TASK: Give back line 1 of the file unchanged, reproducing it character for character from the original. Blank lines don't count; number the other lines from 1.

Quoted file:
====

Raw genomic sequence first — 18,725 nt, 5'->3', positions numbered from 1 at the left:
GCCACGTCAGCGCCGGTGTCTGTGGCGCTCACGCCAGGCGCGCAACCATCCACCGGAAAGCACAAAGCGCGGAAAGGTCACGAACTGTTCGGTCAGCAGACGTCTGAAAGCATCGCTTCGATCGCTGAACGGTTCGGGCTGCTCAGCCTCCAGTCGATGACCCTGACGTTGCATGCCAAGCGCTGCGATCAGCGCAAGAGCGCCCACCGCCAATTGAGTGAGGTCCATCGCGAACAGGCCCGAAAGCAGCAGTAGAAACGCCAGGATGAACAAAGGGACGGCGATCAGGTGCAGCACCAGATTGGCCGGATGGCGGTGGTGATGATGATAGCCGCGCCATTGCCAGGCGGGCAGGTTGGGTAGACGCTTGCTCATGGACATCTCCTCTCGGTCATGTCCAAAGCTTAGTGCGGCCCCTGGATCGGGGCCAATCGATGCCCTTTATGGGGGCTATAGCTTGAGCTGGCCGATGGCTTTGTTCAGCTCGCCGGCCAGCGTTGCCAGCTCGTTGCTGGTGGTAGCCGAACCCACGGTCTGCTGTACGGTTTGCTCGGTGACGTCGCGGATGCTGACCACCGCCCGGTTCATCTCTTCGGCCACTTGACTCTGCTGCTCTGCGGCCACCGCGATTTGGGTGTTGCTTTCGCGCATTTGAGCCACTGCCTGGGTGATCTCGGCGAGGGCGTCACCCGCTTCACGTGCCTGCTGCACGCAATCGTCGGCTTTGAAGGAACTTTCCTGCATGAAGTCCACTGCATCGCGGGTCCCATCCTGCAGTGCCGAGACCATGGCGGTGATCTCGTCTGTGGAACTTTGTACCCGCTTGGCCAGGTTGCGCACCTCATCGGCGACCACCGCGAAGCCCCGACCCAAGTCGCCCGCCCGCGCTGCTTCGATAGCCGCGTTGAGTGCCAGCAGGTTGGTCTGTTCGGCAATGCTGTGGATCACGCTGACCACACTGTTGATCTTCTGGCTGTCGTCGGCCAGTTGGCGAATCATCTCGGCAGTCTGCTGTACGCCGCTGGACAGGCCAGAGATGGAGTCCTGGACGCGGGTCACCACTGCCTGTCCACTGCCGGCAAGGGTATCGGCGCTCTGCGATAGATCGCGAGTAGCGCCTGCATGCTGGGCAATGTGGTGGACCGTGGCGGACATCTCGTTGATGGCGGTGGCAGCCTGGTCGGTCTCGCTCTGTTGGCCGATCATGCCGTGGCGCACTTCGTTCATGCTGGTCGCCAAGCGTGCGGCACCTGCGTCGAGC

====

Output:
Raw genomic sequence first — 18,725 nt, 5'->3', positions numbered from 1 at the left: